Brian Herbert & Kevin J. Anderson - Dune House Atreides

The group waited and time passed slowly the soldiers

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The group waited, and time passed slowly. The soldiers talked. The desert man continued his peculiar running, moving imperceptibly closer. Kynes could feel the stillsuit micro-sandwich layers sucking up his droplets of sweat. He knelt and studied the umber rock at his feet. Basaltic lava, it contained eroded pockets that had been formed from leftover gaseous bubbles in the molten rock, or softer stone eaten away by the legendary Coriolis storms of Arrakis.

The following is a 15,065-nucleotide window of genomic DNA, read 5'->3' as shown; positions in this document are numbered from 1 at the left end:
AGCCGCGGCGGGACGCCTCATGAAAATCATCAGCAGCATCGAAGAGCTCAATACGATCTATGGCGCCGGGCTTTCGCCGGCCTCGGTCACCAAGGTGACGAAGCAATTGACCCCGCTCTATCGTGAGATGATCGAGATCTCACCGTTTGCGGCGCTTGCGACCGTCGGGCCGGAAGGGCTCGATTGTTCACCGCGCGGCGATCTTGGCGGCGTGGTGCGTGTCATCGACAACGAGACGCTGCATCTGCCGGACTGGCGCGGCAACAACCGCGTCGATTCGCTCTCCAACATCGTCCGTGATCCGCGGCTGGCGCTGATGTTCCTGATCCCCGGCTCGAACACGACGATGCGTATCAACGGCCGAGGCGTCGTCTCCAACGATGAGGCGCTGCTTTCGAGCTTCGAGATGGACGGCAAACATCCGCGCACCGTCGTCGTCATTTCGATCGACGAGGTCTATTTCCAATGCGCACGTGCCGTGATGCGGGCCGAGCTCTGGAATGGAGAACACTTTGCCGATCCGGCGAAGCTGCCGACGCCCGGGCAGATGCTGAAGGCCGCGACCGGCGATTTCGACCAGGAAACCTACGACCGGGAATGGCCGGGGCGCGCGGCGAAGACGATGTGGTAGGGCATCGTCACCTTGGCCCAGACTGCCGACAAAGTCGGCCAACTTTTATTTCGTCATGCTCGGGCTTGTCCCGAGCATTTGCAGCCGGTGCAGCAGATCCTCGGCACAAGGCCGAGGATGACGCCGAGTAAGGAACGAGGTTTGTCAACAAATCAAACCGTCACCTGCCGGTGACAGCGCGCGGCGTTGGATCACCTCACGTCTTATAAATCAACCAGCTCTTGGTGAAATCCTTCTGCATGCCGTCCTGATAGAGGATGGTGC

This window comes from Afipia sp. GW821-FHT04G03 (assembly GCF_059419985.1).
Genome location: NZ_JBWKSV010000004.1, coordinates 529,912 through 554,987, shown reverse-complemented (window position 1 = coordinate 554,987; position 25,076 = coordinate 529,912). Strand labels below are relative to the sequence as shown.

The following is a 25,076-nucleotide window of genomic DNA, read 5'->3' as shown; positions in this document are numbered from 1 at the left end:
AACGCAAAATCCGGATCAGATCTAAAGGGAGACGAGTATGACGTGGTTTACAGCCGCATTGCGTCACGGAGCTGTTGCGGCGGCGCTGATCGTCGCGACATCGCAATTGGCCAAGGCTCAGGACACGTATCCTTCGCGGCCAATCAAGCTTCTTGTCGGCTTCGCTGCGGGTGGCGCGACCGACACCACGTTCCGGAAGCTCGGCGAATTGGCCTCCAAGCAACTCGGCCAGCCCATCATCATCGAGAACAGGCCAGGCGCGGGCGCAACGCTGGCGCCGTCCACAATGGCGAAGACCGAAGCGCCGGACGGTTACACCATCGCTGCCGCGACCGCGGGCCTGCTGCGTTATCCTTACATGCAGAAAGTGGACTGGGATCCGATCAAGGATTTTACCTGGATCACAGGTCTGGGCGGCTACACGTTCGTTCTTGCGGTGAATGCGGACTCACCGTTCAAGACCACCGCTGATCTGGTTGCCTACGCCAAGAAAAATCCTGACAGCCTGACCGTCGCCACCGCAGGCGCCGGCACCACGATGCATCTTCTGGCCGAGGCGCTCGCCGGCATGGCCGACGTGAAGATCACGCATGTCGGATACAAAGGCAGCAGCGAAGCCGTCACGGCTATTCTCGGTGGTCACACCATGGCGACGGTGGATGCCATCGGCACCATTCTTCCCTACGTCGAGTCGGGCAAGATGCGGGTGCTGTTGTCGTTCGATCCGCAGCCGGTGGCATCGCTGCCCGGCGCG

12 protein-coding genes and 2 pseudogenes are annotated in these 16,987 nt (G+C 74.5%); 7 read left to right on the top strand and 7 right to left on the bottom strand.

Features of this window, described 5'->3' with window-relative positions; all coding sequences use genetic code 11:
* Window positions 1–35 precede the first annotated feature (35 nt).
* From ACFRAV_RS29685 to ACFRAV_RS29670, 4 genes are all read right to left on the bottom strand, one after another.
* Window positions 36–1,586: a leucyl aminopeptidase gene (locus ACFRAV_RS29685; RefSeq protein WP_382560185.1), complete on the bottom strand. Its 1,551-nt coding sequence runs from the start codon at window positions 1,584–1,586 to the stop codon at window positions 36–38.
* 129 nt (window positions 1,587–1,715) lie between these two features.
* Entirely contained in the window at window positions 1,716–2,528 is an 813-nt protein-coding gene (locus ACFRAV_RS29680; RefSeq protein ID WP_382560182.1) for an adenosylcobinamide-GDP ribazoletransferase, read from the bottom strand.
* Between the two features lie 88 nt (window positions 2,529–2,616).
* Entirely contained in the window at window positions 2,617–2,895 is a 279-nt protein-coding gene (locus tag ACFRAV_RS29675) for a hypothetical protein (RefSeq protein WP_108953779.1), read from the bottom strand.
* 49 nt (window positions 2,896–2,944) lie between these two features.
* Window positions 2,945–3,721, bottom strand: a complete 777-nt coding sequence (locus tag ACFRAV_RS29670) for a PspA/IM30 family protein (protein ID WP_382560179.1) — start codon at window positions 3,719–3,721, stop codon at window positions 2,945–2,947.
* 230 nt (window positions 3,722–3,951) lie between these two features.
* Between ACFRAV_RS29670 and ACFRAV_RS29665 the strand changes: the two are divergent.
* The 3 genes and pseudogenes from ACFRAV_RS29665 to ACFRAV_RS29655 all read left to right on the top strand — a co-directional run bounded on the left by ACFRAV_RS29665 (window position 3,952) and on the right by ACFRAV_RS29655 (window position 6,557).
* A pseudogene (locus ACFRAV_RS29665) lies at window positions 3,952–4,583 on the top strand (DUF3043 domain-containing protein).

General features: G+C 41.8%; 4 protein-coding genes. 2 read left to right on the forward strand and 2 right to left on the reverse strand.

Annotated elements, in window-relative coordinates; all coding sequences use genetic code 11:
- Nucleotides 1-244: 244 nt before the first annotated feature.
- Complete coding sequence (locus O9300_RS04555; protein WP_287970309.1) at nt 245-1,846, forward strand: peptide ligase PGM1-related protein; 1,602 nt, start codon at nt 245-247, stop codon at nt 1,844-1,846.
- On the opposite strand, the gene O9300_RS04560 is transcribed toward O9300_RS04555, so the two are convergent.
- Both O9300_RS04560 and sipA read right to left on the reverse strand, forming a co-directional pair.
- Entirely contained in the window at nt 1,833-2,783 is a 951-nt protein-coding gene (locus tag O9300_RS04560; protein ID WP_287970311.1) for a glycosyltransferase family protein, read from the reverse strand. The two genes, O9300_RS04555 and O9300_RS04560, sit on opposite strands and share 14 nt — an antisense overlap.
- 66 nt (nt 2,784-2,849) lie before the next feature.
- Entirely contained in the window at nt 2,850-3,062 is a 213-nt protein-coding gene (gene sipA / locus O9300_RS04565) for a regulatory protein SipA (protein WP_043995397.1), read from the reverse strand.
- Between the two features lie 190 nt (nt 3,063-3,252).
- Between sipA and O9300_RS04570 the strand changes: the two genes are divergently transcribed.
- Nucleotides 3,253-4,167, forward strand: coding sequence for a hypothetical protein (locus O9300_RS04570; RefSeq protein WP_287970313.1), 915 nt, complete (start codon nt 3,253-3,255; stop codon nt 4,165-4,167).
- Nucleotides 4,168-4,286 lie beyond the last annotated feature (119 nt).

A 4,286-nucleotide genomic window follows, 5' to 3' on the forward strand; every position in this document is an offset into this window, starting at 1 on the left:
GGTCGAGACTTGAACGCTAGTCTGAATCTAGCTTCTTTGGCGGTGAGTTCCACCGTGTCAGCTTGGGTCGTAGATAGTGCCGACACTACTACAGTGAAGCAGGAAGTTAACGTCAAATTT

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Kynes picked up a handful of sand and let it run through his fingers. Not unexpectedly, he saw that the grains of sand were quartz particles, shimmering in the sun with a few flecks of darker material that might have been magnetite. At other places he had seen rusty colorations in the sand, striations of tan, orange, and coral, hinting at various oxides. Some of the coloring could also have been from weathered deposits of the spice melange, but Kynes had never seen unprocessed spice in the wild before. Not yet. Finally, the spotter 'thopters overhead confirmed an approaching worm. A large one, moving fast. The guards rose to their feet. Looking out onto the blurry landscape, Kynes saw a ripple on the sand, like an immense finger being drawn beneath the surface, disturbing the upper layers. The size of it astounded him. "Worm's coming in from the side!" the Bator called. "It's going straight for Thekar!" Rabban shouted, with cruel glee. "He's between the worm and the thumper. Awe, bad luck." His wide face now showed a different kind of anticipation. Even from this distance, Kynes could see Thekar put on a burst of speed, forgetting his staggering walk as he saw the mound of the approaching worm tunneling toward him faster and faster. Kynes could well imagine the look of horror and hopeless despair on the desert man's face. Then with a grim resolve and a sudden desperation, Thekar came to a full stop and lay flat on the sand, motionless, staring up at the sky, perhaps praying fervently to Shai-Hulud. With the tiny footstep vibrations stopped, the distant thumper seemed as loud as an Imperial band. Thump, thump, thump. The worm paused -- then altered its path to head straight toward the cache of explosives. Rabban gave a twitch of a shrug, nonchalant acceptance of an irrelevant defeat. Kynes could hear the underground hiss of shifting sands, the approach of the behemoth. It came closer and closer, attracted like an iron filing to a deadly magnet. As it neared the thumper, the worm dived deeper underground, circled, and came up to engulf that which had attracted it, angered it -- or whatever instinctive reaction these blind leviathans experienced. When the worm rose from the sands, it revealed a mouth large enough to swallow a spacecraft, ascending higher and higher, its maw opening wider as its flexible jaws spread like the petals of a flower. In an instant it engulfed the insignificant black speck of the thumper and all the explosives. Its crystal teeth shone like tiny sharp thorns spiraling down its bottomless gullet.
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